However, companies that reach EU consumers through generic marketing efforts would not have to comply with the GDPR. For example if a German user searched for information on the web and found the company’s website pages in English designed for US consumers or B2B customers, this would not fall under the GDPR regulations. In short, having a website that EU consumers can access does not mean the company must be GDPR-compliant; the GDPR comes into effect only if the company is specifically targeting consumers in the EU for marketing purposes or gathering PII from them.
Some US industry sectors that are likely impacted include tourism, software services, travel, hospitality, and e-commerce companies.
Steps to take to Remain in Compliance
Ensure consumer consent is given willingly
One major change that US companies will have to implement is to ensure that an EU consumer has willingly given consent for the company to obtain their personal information. This generally means that companies will have to offer a blank checkbox for consumers to check specifically in order to obtain consent. An already filled in box with a long “terms and conditions” page will no longer be sufficient. There will also have to be additional permission boxes available for the data to be used or processed by third-party vendors or partners. Companies must also provide clear information and forms that enable consumers to easily access their personal data as well as prohibit the use of it.
Protect customer data
On a positive note, many US companies should already be well prepared to meet the GDPR regulations in terms of handling and protecting data. If a company is currently following common data security standards such as NIST, ISO 27001, and PCI DSS they will already be complying with the GDPR.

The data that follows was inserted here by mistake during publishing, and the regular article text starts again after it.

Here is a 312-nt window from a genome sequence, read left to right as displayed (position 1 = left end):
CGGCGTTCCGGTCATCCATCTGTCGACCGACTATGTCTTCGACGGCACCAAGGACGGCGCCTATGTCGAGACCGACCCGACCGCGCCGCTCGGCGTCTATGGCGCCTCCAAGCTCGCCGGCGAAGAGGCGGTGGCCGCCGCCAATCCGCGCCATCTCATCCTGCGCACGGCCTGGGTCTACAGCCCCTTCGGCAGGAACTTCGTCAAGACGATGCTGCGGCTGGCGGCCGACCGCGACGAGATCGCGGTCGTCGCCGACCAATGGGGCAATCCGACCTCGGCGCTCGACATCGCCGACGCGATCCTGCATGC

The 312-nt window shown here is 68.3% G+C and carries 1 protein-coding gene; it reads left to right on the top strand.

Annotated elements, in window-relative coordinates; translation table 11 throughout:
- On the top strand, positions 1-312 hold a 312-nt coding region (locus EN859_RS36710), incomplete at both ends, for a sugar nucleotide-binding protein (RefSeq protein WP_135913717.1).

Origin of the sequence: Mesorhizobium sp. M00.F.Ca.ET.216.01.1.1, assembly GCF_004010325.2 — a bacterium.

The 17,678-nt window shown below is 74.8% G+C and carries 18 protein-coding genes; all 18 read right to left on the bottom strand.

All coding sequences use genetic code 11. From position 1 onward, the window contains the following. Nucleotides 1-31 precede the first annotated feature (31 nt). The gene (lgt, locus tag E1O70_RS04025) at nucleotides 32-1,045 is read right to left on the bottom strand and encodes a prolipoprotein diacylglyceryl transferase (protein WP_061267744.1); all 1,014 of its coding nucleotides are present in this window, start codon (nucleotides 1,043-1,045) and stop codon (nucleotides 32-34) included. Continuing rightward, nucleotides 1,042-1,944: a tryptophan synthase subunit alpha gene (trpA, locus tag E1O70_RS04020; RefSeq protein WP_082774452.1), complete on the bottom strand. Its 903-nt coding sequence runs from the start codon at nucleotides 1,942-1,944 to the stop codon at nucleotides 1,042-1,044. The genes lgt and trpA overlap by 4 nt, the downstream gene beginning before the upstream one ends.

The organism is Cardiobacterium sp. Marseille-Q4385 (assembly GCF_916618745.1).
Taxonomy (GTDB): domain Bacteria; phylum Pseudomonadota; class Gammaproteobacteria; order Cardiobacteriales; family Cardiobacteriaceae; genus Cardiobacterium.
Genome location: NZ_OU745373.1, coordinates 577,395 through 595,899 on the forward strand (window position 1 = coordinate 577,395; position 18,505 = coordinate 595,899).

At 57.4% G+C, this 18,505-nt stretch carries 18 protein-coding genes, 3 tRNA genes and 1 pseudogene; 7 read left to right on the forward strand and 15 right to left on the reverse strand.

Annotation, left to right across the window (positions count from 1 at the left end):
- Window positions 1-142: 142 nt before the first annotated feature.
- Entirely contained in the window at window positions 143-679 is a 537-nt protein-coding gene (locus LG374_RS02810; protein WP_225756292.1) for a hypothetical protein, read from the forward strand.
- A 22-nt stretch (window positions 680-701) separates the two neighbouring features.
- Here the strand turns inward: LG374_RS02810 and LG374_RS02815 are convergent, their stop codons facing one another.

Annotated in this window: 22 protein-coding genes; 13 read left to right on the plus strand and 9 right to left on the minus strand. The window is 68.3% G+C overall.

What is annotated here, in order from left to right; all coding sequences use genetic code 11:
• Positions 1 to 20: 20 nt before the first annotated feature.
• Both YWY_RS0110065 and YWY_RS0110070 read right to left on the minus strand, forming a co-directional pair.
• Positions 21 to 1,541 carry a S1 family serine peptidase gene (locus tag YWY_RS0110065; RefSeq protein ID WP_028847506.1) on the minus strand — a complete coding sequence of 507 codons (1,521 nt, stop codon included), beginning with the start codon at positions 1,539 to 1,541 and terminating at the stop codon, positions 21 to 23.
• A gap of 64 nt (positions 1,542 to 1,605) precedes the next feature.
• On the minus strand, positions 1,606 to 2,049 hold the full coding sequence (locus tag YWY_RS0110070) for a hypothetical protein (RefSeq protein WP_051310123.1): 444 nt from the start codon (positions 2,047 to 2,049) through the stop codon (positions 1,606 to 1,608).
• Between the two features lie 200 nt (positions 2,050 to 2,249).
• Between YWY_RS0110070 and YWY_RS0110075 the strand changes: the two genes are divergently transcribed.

72-Hour notification of data breaches
When a company detects a security breach that involves personal data such as email addresses, sensitive data such as financial or medical information or any data related to children, it is required to report the cyberattack within 72 hours to an EU regulator or “supervising authority.”
The GDPR also requires that the company must report the data breach to the consumers within 72 hours when there is a “high risk” to fundamental property and privacy rights. This generally comes into play when a data breach involves the exposure of credit card numbers or account passwords.
Adding a data protection officer
The GDPR requires companies that regularly and systematically monitor individual data on a large scale to appoint a data protection officer to oversee the process. These officers must regularly report to the supervisory authorities in the EU to ensure that they are in compliance. This requirement also applies when a company is handling information that is extremely personal, referred to as “special categories of data.” This data includes racial or ethnic origin, political affiliation, religion, and biometric data. Some EU member states also require the appointment of a DPO under additional circumstances.
In summary, your small business should take the time to learn whether it must comply with the new regulations under the GDPR. Even if your company is not required to appoint a DPO or make any drastic changes to its current privacy procedures, a review of your current actions and policies is always beneficial. We recommend consulting with a trusted IT Support partner such as Network Depot as well as a legal advisor to ensure that your business is always operating legally and most effectively in protecting sensitive customer information.